In response to consumer, congressional and federal regulatory criticism of Brazil's activities in the world coffee market, a Brazilian government-financed marketing agency defended its nation's role in a quarter-page advertisement in yesterday's editions of The New York Times.
Intercom, described by coffee industry sources as a semi-autonomus export marketing agency financed by the Brazilian government, triggered a barrage of queries from the industry, its regulators and investors yesterday with its ad.
"Who the hell are they anyway?" one floor trader at the New York Cofeven officials at the Commodity Fufee & Sugar Exchange asked. Not even officials at the Commodity Futures Trading Commission here, which regulates the trading of U.S. coffee futures, could identify Intercom or its agents, commissioner John F. Rainbolt II said.
Recently, the Brazilian government trading company Interbras has won unwanted attention for its large holdings in the New York coffee market. Its participation in the expiring September futures contract has worried CFTC and exchange officials, who made visits recently to officials of Interbras and other large traders to ask them to liquidate their positions in an orderly manner as soon as possible without pressuring prices upward.
The Intercom ad said, "When Brazil using its 'Interbras' Trading Company, seeks to buy a certain amount of coffee in the markets of various countries, or take part in futures trading on the London and New York exchanges, it is doing nothing more than follow the recommendation of the 120 members of the United Nations commission, and acting in legitimate self-defense based on ethical and correct economic principles."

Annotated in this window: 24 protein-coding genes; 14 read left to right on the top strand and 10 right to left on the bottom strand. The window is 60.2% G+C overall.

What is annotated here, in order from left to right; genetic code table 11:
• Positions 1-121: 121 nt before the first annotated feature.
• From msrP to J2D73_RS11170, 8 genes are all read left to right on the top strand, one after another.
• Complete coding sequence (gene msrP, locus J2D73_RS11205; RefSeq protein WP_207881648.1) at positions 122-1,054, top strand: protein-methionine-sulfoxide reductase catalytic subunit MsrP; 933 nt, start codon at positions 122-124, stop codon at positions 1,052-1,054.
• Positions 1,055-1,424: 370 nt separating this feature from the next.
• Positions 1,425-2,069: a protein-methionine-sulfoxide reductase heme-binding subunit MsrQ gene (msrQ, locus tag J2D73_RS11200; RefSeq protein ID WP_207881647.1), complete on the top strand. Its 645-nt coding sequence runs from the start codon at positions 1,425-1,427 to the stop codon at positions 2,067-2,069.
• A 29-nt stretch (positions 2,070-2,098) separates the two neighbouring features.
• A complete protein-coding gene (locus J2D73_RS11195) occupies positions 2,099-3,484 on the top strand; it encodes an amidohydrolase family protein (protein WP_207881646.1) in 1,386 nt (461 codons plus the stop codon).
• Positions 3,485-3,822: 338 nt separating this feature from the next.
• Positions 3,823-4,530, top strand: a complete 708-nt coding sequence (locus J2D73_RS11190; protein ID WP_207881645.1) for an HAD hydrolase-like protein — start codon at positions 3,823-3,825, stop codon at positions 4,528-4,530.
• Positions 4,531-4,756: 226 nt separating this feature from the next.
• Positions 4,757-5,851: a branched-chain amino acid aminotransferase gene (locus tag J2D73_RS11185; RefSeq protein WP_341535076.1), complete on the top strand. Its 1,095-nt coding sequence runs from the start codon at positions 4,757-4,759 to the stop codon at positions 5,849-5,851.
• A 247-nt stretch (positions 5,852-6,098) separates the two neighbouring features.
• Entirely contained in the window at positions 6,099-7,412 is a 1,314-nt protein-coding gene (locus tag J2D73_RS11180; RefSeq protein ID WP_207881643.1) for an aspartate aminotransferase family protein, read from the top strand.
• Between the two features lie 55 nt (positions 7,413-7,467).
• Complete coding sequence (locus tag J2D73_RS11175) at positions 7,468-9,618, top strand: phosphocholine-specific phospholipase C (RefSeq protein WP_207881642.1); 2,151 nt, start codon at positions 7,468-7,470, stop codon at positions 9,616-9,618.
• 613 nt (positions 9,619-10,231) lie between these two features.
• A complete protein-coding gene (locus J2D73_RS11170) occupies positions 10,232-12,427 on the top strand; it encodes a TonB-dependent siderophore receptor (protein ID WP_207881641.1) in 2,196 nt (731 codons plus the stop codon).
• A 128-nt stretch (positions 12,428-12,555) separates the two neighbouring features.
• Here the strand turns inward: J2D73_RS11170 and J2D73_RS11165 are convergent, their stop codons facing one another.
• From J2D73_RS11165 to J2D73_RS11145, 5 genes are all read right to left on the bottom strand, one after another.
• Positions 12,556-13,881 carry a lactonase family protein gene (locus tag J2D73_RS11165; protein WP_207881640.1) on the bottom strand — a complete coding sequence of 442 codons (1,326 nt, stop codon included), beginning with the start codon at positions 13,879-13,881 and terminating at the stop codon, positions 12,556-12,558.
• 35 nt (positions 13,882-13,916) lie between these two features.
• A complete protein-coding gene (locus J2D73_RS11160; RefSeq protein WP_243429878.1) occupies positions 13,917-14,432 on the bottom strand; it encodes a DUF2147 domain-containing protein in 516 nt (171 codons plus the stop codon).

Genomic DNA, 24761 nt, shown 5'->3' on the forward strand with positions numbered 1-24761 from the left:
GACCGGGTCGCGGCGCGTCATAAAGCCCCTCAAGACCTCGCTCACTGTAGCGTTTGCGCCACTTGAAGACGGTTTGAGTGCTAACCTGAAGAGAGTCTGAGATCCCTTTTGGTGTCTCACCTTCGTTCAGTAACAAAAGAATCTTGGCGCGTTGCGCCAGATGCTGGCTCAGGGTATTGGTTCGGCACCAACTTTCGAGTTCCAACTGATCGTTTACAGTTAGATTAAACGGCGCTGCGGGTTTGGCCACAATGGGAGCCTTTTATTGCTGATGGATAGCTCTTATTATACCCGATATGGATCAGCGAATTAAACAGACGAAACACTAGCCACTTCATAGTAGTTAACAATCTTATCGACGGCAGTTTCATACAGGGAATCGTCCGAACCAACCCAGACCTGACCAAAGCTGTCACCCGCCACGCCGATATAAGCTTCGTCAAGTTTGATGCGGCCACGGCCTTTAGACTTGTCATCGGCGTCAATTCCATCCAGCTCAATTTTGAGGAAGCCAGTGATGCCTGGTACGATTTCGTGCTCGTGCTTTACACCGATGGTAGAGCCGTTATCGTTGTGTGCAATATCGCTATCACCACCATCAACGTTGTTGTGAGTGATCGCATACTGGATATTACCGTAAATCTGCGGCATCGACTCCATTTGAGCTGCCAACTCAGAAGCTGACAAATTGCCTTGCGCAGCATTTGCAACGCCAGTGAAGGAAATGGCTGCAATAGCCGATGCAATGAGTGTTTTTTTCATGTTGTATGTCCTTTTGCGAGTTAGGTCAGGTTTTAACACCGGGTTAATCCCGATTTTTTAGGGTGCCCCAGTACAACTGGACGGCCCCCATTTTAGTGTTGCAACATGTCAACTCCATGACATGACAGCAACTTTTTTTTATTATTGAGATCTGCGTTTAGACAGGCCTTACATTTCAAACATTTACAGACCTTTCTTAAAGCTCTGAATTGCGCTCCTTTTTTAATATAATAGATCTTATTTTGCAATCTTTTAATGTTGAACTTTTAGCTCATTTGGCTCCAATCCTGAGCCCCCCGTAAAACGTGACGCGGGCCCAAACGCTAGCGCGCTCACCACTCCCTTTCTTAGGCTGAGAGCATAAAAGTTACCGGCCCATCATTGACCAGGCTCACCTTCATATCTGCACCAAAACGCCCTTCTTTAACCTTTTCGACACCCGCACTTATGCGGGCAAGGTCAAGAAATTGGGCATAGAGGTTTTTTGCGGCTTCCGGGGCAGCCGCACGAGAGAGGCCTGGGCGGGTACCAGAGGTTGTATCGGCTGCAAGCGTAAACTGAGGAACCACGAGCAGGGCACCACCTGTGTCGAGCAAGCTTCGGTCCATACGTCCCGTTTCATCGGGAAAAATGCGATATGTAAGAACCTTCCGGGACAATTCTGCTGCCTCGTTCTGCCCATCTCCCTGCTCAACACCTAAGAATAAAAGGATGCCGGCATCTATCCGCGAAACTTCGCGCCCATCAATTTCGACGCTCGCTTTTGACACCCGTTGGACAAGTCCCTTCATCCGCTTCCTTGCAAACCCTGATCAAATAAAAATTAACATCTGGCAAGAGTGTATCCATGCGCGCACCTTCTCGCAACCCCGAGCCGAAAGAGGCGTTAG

While the ad conceded that the recent upturn in coffee prices which accompanied the expiration of the July and now the September futures contracts was the result of speculative trading. In arcom said Brazil has been unfairly charged with questionable business practices.
"The amounts of coffee that Interbras has been requiring with a view toward keeping our strategic stocks, make up only a small percentage of the coffee traded worldwide. As for the presence of the state trading company in the London and New York coffee exchange, it is a legal and normal action of the coffee business."
The ad concluded, "How can illegality and unfairness be alleged in an action which cannot be criticized on business grounds, and which expresses the right of all people to the fruits of economic development and social well-being."